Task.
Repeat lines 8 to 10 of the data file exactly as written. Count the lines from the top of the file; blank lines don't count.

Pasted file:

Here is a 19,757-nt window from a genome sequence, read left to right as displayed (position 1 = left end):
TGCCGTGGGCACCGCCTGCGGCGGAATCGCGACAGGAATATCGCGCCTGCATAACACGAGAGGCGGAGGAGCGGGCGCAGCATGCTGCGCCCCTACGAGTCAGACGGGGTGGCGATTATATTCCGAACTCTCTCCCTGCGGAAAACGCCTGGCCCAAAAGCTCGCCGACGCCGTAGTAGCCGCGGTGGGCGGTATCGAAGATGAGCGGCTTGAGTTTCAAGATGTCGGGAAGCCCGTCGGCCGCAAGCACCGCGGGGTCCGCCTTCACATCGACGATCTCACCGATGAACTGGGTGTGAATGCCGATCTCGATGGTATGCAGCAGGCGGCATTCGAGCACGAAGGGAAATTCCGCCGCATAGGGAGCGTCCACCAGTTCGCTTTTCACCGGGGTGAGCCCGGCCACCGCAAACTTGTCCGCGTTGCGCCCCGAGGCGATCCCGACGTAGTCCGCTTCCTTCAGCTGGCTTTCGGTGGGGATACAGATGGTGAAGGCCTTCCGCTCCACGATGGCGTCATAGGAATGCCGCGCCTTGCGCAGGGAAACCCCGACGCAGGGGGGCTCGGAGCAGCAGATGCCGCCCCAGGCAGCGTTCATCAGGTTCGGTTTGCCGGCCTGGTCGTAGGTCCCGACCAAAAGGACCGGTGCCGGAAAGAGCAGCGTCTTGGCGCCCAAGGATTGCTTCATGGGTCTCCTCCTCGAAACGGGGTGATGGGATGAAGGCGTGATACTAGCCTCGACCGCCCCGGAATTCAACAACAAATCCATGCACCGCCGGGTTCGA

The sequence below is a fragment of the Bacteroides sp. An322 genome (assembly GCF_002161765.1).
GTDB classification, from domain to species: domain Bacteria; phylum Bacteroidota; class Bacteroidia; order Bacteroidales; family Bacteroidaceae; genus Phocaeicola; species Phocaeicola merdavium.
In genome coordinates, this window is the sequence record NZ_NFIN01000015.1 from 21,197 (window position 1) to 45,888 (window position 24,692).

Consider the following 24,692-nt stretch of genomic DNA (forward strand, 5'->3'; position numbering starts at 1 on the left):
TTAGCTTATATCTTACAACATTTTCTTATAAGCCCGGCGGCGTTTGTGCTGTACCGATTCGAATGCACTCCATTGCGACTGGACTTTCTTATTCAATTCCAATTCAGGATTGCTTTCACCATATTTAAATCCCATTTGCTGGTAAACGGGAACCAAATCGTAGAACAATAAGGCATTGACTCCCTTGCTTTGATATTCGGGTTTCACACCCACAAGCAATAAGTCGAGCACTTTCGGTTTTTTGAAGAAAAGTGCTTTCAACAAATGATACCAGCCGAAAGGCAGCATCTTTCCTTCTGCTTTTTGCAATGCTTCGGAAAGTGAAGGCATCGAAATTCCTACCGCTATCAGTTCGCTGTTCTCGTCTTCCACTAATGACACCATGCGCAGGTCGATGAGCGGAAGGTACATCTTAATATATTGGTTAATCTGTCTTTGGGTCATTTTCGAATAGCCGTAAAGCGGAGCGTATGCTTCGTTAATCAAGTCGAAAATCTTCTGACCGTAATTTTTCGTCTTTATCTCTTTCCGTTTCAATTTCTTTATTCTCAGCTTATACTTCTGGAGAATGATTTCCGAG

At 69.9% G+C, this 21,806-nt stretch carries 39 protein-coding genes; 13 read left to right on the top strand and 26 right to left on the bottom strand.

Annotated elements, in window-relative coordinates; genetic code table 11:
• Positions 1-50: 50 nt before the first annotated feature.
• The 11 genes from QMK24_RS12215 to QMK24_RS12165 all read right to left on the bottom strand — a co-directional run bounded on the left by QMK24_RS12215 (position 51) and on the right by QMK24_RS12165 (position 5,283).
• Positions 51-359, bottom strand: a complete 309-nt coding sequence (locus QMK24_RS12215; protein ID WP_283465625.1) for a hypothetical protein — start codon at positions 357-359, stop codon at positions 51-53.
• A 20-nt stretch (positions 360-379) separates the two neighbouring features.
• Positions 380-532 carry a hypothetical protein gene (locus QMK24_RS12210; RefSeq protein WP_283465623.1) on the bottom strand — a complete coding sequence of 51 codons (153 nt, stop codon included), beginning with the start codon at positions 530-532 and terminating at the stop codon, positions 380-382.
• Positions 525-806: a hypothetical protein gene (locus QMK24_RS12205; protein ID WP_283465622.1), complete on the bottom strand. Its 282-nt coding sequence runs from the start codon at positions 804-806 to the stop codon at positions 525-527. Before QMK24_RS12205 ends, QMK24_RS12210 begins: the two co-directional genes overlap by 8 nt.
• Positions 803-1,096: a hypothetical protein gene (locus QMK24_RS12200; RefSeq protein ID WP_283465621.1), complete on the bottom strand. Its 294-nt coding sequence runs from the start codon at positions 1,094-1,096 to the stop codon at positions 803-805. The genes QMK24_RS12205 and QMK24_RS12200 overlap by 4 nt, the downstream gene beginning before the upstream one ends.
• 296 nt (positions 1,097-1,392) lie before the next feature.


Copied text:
At 69.9% G+C, this 21,806-nt stretch carries 39 protein-coding genes; 13 read left to right on the top strand and 26 right to left on the bottom strand.

Annotated elements, in window-relative coordinates; genetic code table 11:
• Positions 1-50: 50 nt before the first annotated feature.